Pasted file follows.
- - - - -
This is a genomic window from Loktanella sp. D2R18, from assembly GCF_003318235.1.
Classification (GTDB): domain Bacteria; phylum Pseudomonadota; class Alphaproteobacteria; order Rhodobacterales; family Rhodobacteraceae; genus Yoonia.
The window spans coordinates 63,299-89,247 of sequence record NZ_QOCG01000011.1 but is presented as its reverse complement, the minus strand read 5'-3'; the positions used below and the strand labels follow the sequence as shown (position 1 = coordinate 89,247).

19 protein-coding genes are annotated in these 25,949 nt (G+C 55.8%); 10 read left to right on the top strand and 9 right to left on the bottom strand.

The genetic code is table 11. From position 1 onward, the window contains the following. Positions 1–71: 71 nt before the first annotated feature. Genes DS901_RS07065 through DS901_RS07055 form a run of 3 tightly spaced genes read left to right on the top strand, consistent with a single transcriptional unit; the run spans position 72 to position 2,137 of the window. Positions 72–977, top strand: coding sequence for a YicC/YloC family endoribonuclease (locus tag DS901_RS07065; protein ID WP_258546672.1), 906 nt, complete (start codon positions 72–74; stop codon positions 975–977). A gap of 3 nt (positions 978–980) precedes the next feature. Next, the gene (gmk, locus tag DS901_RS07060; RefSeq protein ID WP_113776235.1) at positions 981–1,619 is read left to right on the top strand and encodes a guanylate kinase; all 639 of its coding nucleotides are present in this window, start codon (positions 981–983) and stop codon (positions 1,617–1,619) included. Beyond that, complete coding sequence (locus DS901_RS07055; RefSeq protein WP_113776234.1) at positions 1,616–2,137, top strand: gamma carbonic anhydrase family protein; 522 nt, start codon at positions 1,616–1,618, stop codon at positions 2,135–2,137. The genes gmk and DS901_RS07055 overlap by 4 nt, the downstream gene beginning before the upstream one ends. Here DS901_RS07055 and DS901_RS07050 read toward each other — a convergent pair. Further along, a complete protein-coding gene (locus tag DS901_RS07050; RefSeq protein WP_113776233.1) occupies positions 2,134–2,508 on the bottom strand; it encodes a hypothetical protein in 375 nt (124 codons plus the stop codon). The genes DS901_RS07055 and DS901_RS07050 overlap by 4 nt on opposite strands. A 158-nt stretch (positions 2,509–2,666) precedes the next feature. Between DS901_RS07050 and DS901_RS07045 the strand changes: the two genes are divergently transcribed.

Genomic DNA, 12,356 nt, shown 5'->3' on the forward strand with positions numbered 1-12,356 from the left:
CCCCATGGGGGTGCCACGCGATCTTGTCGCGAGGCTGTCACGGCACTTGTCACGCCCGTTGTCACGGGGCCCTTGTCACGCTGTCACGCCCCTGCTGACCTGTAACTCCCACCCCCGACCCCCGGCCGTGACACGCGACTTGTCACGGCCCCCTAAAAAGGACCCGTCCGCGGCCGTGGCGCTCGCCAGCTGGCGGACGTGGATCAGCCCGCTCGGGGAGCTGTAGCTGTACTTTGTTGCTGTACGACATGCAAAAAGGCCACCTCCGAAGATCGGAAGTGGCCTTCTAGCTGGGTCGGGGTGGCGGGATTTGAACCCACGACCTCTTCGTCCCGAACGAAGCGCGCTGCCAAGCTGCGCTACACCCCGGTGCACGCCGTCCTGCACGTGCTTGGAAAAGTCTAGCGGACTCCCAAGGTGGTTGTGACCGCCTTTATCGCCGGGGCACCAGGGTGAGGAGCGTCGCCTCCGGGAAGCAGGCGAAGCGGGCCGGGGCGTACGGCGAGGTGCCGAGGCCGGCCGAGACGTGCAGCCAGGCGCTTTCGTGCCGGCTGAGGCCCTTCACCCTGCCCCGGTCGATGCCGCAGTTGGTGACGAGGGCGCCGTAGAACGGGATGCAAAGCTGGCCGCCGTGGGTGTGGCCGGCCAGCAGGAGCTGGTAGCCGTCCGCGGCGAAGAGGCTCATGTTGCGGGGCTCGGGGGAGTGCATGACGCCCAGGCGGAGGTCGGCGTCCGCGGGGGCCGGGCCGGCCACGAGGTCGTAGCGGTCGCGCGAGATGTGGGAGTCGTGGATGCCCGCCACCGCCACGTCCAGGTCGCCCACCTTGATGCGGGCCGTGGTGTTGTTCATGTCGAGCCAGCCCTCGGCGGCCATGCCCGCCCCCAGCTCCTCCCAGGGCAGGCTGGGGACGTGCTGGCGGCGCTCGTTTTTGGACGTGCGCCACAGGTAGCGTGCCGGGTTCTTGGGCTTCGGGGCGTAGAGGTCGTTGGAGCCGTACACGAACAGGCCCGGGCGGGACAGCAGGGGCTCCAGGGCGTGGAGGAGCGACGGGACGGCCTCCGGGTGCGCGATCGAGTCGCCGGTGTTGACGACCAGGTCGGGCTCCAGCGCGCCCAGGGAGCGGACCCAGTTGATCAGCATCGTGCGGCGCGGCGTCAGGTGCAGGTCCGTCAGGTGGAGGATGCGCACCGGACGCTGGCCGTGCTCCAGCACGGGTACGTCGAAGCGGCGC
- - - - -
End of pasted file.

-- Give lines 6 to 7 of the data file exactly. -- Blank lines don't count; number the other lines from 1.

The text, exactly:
Genomic DNA, 12,356 nt, shown 5'->3' on the forward strand with positions numbered 1-12,356 from the left:
CCCCATGGGGGTGCCACGCGATCTTGTCGCGAGGCTGTCACGGCACTTGTCACGCCCGTTGTCACGGGGCCCTTGTCACGCTGTCACGCCCCTGCTGACCTGTAACTCCCACCCCCGACCCCCGGCCGTGACACGCGACTTGTCACGGCCCCCTAAAAAGGACCCGTCCGCGGCCGTGGCGCTCGCCAGCTGGCGGACGTGGATCAGCCCGCTCGGGGAGCTGTAGCTGTACTTTGTTGCTGTACGACATGCAAAAAGGCCACCTCCGAAGATCGGAAGTGGCCTTCTAGCTGGGTCGGGGTGGCGGGATTTGAACCCACGACCTCTTCGTCCCGAACGAAGCGCGCTGCCAAGCTGCGCTACACCCCGGTGCACGCCGTCCTGCACGTGCTTGGAAAAGTCTAGCGGACTCCCAAGGTGGTTGTGACCGCCTTTATCGCCGGGGCACCAGGGTGAGGAGCGTCGCCTCCGGGAAGCAGGCGAAGCGGGCCGGGGCGTACGGCGAGGTGCCGAGGCCGGCCGAGACGTGCAGCCAGGCGCTTTCGTGCCGGCTGAGGCCCTTCACCCTGCCCCGGTCGATGCCGCAGTTGGTGACGAGGGCGCCGTAGAACGGGATGCAAAGCTGGCCGCCGTGGGTGTGGCCGGCCAGCAGGAGCTGGTAGCCGTCCGCGGCGAAGAGGCTCATGTTGCGGGGCTCGGGGGAGTGCATGACGCCCAGGCGGAGGTCGGCGTCCGCGGGGGCCGGGCCGGCCACGAGGTCGTAGCGGTCGCGCGAGATGTGGGAGTCGTGGATGCCCGCCACCGCCACGTCCAGGTCGCCCACCTTGATGCGGGCCGTGGTGTTGTTCATGTCGAGCCAGCCCTCGGCGGCCATGCCCGCCCCCAGCTCCTCCCAGGGCAGGCTGGGGACGTGCTGGCGGCGCTCGTTTTTGGACGTGCGCCACAGGTAGCGTGCCGGGTTCTTGGGCTTCGGGGCGTAGAGGTCGTTGGAGCCGTACACGAACAGGCCCGGGCGGGACAGCAGGGGCTCCAGGGCGTGGAGGAGCGACGGGACGGCCTCCGGGTGCGCGATCGAGTCGCCGGTGTTGACGACCAGGTCGGGCTCCAGCGCGCCCAGGGAGCGGACCCAGTTGATCAGCATCGTGCGGCGCGGCGTCAGGTGCAGGTCCGTCAGGTGGAGGATGCGCACCGGACGCTGGCCGTGCTCCAGCACGGGTACGTCGAAGCGGCGC